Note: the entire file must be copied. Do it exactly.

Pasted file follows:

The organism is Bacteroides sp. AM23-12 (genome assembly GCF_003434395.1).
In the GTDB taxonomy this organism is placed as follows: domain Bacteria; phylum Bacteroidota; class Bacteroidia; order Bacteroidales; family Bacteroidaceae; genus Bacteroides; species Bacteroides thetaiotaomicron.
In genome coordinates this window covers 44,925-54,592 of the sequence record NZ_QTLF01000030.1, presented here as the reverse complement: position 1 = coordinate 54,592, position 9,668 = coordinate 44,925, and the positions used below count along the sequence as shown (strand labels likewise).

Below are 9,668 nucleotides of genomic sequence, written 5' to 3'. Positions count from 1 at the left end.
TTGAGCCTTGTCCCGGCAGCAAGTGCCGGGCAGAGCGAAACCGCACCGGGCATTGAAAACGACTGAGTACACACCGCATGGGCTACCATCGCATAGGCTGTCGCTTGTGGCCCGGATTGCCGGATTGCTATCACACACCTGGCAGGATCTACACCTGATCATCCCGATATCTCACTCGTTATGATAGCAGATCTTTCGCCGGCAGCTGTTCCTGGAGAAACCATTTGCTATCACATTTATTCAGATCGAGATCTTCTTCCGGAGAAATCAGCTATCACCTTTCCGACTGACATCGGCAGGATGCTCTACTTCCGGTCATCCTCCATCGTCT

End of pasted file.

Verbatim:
The organism is Bacteroides sp. AM23-12 (genome assembly GCF_003434395.1).
In the GTDB taxonomy this organism is placed as follows: domain Bacteria; phylum Bacteroidota; class Bacteroidia; order Bacteroidales; family Bacteroidaceae; genus Bacteroides; species Bacteroides thetaiotaomicron.
In genome coordinates this window covers 44,925-54,592 of the sequence record NZ_QTLF01000030.1, presented here as the reverse complement: position 1 = coordinate 54,592, position 9,668 = coordinate 44,925, and the positions used below count along the sequence as shown (strand labels likewise).

Below are 9,668 nucleotides of genomic sequence, written 5' to 3'. Positions count from 1 at the left end.
TTGAGCCTTGTCCCGGCAGCAAGTGCCGGGCAGAGCGAAACCGCACCGGGCATTGAAAACGACTGAGTACACACCGCATGGGCTACCATCGCATAGGCTGTCGCTTGTGGCCCGGATTGCCGGATTGCTATCACACACCTGGCAGGATCTACACCTGATCATCCCGATATCTCACTCGTTATGATAGCAGATCTTTCGCCGGCAGCTGTTCCTGGAGAAACCATTTGCTATCACATTTATTCAGATCGAGATCTTCTTCCGGAGAAATCAGCTATCACCTTTCCGACTGACATCGGCAGGATGCTCTACTTCCGGTCATCCTCCATCGTCT